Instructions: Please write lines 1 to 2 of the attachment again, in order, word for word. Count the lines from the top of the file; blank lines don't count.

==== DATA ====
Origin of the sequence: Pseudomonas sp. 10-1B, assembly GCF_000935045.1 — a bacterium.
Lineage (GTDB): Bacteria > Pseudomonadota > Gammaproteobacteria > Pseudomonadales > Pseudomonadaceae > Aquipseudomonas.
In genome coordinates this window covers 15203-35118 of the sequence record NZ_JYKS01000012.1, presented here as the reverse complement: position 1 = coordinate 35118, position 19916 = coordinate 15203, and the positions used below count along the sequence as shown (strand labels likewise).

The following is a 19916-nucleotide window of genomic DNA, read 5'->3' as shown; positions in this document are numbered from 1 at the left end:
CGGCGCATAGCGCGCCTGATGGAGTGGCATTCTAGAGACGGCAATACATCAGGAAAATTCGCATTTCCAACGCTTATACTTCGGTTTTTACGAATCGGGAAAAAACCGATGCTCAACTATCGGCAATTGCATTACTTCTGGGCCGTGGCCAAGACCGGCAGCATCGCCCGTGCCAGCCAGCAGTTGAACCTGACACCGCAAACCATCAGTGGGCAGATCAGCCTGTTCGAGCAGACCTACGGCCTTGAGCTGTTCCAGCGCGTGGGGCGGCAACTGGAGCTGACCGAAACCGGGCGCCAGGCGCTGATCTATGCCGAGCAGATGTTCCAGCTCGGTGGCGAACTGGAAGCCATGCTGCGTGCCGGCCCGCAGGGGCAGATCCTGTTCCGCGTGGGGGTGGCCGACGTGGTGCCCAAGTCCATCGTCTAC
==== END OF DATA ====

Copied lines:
Origin of the sequence: Pseudomonas sp. 10-1B, assembly GCF_000935045.1 — a bacterium.
Lineage (GTDB): Bacteria > Pseudomonadota > Gammaproteobacteria > Pseudomonadales > Pseudomonadaceae > Aquipseudomonas.